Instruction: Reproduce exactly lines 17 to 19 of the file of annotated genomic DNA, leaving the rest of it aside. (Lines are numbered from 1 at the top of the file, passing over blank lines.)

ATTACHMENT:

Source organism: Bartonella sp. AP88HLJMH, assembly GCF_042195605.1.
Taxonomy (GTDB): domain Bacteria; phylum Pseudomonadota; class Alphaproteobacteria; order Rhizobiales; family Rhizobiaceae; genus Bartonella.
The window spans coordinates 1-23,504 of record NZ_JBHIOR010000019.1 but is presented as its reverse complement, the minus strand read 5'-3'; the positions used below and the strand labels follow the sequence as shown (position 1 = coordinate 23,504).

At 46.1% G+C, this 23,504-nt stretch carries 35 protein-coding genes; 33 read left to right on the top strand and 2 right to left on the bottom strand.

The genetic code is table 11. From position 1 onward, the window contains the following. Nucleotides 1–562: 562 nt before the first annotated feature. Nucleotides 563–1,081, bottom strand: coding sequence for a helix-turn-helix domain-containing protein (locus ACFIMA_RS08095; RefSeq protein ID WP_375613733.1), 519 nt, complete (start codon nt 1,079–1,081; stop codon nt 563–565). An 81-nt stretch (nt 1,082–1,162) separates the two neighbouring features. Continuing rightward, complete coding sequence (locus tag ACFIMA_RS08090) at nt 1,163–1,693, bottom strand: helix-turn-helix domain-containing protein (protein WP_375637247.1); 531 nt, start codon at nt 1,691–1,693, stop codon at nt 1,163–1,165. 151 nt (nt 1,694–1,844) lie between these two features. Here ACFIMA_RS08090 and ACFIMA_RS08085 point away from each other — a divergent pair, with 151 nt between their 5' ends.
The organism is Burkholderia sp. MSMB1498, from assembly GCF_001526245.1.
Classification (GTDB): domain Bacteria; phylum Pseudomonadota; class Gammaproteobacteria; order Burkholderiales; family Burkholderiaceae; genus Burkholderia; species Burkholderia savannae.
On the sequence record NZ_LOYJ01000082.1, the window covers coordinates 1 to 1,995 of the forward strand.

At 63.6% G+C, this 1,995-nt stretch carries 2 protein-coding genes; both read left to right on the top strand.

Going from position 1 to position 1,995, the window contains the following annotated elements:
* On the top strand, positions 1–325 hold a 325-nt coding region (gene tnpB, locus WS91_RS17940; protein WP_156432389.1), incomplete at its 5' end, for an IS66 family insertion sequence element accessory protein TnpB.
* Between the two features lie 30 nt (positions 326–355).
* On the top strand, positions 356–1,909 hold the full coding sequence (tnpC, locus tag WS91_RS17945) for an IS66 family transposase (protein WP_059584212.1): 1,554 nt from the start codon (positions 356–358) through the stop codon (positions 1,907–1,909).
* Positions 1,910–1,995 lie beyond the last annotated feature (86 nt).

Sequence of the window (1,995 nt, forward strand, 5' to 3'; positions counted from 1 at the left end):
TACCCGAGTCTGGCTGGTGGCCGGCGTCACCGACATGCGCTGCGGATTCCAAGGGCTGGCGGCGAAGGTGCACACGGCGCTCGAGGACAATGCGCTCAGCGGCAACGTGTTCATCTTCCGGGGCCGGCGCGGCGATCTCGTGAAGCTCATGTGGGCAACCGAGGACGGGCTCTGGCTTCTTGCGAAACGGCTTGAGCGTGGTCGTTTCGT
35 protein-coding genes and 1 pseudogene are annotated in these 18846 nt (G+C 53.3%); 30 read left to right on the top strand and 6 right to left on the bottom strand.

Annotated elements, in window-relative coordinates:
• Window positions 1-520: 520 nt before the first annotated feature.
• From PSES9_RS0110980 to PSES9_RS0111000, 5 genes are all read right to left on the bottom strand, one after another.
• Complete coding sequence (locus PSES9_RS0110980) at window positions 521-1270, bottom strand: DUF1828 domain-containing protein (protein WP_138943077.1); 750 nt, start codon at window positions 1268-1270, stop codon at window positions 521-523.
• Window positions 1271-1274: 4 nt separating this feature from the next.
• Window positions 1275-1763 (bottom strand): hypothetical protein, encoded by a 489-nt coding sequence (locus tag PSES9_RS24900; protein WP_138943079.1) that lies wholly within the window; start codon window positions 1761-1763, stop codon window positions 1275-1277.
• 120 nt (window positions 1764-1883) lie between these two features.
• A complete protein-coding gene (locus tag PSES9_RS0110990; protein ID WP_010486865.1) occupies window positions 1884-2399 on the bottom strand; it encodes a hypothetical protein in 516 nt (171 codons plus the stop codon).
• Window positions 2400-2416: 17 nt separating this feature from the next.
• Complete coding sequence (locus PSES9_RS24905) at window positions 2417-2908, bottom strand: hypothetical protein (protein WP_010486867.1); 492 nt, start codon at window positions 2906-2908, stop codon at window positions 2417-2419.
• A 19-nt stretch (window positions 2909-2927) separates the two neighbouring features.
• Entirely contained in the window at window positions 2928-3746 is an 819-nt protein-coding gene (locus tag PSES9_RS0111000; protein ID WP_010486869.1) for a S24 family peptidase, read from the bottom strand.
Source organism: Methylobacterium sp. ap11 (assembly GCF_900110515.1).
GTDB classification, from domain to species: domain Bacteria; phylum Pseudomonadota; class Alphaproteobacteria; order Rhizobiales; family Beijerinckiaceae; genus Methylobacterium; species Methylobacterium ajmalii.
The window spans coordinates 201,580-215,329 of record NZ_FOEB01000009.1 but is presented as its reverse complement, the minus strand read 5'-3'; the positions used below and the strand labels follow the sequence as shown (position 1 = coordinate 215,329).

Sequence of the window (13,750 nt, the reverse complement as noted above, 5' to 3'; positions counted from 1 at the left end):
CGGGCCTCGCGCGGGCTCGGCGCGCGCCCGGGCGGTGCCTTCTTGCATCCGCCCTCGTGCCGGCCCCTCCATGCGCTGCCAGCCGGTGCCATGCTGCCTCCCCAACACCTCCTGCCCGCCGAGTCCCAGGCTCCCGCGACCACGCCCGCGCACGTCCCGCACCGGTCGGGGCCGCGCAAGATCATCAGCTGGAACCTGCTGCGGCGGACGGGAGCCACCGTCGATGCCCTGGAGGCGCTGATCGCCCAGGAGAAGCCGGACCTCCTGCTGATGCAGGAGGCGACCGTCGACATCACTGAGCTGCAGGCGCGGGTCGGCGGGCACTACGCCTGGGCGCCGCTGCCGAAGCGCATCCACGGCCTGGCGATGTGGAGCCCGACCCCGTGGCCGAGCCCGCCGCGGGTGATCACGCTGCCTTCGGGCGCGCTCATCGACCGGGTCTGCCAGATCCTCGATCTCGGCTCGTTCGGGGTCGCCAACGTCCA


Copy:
35 protein-coding genes and 1 pseudogene are annotated in these 18846 nt (G+C 53.3%); 30 read left to right on the top strand and 6 right to left on the bottom strand.

Annotated elements, in window-relative coordinates:
• Window positions 1-520: 520 nt before the first annotated feature.